How the coronavirus pandemic is changing our smartphone use and habits
The point is smartphones are habit-creating devices. Like it or not, they affect the way we behave in the long run. And now, in a state of a worldwide lockdown, it's the perfect time to reflect on smartphone habits and how exactly they're changing while you remain homebound.
You dirty, dirty smartphone
Demand for hand sanitizers spiked 1,400% from December to January in the US, according to market researchers at Adobe Analytics, meaning everybody is cleaning their hands much more often. And while getting in touch with your kindergarten habits is a good thing, many people have started disinfecting their phones too.
Keyword search data from Google shows an enormous spike in "how to clean my phone" and "how to disinfect phone" searches across the US. I can't remember for the life of me the last time I used an alcohol-based solution on my phone (hint: never).
Socializing through the screen
When you're grounded home, it's a bit hard to socialize and mingle. It's actually close to impossible if we don't count the recent tradition of group applauding medical workers from windows and balconies (kudos to the medics, nothing wrong with that). If you've already guessed that social networks are the answer and Facebook, Instagram, TikTok, and the likes saw a spike in activity during the lockdown, you've guessed that right.
Interestingly, TikTok benefited the most with a 47% increase in interest in March, according to Google Trends. Facebook, Instagram, and Twitter saw around a 15% increase in interest, while LinkedIn was the big loser with a 23% drop for the same period. This web search activity transformed into new users and more time spent on most of the social networks. Another set of data from Statista shows that 32% of the people in the US spend more time on social media.
And before you're bored to death by all these numbers, let me recap. People are using all the available means to stay in touch and to socialize. You can't hang out with friends, but you can group meet in Hangouts or Skype. Your Instagram might be losing some of its shine because you can't go anywhere, but you can share photos and videos with friends and discuss them together with the new Co-watching activity.
Calling me, calling you
Today's phones are anything but just calling devices. They are personal communicators, weather stations, news agencies, music players, cinema screens, and so many more. Human beings are social animals. We need to communicate and to feel part of the tribe. What is interesting, however, is the fact that people need to hear others' voices. It's not all chats and Facebook posts.
Voice call on the Verizon network in March saw a 25 percent increase week over week and a 15 percent increase in call duration. Meanwhile, Facebook group calls spiked in Italy with more than 1000 percent increase during the pandemic. Other countries also saw a more than 50% increase. Skype's average daily users increased to 40 million, a rise of 70% month over month, and Skype to Skype calling minutes increased by 220%.
It turns out that the current lockdown situation breathed new life into voice (and video) calls. When you can't hang out with your friends, but you need to hear a human voice, smartphones can provide this "retro" feature as well. The necessity to work from home also contributes to that, of course. When the coronavirus shades lift, however, people will most likely revert to their previous behavior of Instagramming, Facebooking, and rarely calling.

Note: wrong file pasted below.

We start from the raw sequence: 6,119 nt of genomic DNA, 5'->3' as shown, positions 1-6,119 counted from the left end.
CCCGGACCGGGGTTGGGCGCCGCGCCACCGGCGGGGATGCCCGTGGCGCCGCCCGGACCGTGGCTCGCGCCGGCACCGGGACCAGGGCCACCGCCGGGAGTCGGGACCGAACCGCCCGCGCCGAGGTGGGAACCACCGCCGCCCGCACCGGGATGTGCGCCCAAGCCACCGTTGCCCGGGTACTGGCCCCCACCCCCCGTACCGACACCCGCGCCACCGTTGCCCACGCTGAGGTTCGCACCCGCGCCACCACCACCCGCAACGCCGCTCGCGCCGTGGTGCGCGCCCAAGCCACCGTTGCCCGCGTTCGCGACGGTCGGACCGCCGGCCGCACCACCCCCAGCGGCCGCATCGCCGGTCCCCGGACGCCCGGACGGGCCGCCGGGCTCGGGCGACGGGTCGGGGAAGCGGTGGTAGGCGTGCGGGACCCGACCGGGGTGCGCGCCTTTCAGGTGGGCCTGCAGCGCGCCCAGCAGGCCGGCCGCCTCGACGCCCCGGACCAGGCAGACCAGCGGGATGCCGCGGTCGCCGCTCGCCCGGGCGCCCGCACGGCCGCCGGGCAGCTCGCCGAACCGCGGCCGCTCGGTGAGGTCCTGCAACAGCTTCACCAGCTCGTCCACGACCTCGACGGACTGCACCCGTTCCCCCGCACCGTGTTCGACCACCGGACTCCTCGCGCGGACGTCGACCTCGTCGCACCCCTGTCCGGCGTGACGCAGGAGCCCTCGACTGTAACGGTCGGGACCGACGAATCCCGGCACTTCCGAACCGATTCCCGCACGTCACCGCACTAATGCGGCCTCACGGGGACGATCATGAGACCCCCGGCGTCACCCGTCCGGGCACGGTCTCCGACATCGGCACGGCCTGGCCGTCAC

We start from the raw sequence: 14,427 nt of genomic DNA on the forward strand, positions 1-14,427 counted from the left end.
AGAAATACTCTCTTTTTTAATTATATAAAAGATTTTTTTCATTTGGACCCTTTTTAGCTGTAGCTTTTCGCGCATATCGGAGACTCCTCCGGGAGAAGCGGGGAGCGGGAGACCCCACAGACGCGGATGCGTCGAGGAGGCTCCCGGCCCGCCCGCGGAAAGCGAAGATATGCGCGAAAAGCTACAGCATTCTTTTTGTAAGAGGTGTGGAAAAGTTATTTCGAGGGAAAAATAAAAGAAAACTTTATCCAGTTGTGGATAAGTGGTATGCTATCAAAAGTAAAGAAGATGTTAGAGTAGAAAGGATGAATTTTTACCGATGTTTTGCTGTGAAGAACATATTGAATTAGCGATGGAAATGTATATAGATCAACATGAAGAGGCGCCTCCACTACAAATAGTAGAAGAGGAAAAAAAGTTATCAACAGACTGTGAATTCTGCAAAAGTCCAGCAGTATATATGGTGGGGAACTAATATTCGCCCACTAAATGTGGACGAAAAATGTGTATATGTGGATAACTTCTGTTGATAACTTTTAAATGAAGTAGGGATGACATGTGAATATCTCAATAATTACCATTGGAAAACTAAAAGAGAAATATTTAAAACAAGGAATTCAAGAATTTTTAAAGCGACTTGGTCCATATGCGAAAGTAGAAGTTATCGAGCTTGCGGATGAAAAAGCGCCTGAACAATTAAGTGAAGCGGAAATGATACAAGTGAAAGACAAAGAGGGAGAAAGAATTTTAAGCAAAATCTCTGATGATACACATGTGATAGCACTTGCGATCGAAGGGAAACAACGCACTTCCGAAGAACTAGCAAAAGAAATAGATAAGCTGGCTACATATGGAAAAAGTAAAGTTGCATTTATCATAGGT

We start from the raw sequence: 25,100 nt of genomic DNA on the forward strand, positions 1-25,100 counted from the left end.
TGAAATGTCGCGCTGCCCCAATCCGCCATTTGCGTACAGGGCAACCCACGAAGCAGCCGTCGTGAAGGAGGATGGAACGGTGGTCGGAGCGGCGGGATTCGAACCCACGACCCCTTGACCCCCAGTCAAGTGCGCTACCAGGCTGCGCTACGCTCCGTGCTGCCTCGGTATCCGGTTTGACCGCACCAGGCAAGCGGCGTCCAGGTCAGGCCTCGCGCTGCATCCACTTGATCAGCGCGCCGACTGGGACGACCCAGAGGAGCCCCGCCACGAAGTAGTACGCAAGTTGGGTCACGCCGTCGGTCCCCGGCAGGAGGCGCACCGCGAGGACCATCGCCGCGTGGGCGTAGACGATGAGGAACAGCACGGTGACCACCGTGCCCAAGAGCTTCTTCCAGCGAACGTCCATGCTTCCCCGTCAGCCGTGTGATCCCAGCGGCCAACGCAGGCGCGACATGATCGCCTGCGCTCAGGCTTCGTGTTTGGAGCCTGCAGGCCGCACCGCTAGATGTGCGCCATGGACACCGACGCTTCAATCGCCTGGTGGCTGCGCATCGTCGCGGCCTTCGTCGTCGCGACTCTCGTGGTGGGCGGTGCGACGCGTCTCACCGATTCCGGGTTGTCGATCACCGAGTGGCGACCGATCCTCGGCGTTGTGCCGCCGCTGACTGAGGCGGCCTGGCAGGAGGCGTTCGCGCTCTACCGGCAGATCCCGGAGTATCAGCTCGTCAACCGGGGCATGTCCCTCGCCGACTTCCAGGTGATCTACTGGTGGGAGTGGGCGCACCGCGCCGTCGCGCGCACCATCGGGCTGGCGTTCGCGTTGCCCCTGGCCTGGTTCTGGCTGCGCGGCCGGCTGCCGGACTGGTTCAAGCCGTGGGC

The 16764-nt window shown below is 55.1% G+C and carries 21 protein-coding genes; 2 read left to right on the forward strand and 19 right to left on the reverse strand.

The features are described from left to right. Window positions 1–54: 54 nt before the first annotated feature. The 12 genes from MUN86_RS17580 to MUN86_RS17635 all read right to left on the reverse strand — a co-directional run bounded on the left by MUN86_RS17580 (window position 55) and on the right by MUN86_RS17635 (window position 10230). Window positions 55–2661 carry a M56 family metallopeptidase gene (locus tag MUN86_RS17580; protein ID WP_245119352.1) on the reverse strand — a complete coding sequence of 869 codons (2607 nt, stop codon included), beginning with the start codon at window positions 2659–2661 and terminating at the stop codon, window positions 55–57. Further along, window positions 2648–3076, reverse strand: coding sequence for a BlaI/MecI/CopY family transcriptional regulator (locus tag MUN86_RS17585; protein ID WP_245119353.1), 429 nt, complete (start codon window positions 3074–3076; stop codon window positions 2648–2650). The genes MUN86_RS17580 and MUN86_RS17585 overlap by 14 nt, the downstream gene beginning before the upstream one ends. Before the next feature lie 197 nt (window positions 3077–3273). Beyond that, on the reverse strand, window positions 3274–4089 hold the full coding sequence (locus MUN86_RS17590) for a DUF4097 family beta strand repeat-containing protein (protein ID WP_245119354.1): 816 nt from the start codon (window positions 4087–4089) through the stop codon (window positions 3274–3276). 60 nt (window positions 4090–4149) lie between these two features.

The world is a game
Well, the world is more of a virus lately, but apparently, it's also a game. People are gaming a lot more during lockdowns. Аccording to data from app analytics firm Sensor Tower, there's a 39% increase in mobile game downloads globally in February compared to last year. Even the World Health Organization joined the #PlayApartTogether gaming campaign in March and advised people to stay at home and play games.
It's not too surprising, however. Mobile gaming has been on the rise in the past few years and social distancing only emphasizes this. It also may have something to do with the increase of media device usage in the US during the coronavirus situation as well. Game consoles saw a modest 13% increase in March as opposed to the 40% increase in mobile phone use for the same period. And after all, it’s down to the simple fact that almost all of us have a smartphone nowadays, which isn’t the case with consoles. If anything, mobile gaming is aiming to replace consoles for good with services like Google Stadia, Microsoft xCloud, and Apple Arcade.
Plug in, baby
Our lifestyle dictates how often and when do we charge our phones. According to a 4-week study of more than 4000 people to assess their smartphone charging habits, people tend to charge their phones mostly between 6 and 8 pm. It makes sense as most people get back from work around that time.
When you spend your days at home, however, this routine is no longer in effect. I couldn't find any studies on how people are charging now. Still, judging by my own experience and applying some common logic, I have to assume that people are either hooked to the charger permanently or charging much more often.
It's another habit that will change for sure when the pandemic is over. Mobile phones are supposed to be just that - mobile, and when you're on the move again (let's hope it will be sooner rather than later), they will move with you as well.
No surprises here! When people are confined to their homes, every gadget comes to the rescue. The concerns that the excessive use of mobile phones is affecting people in a negative way now have an opposition. Sure, we're in a time of crisis and emergency, but if smartphones can help people connect and in many ways stay sane, that's a positive thing, right?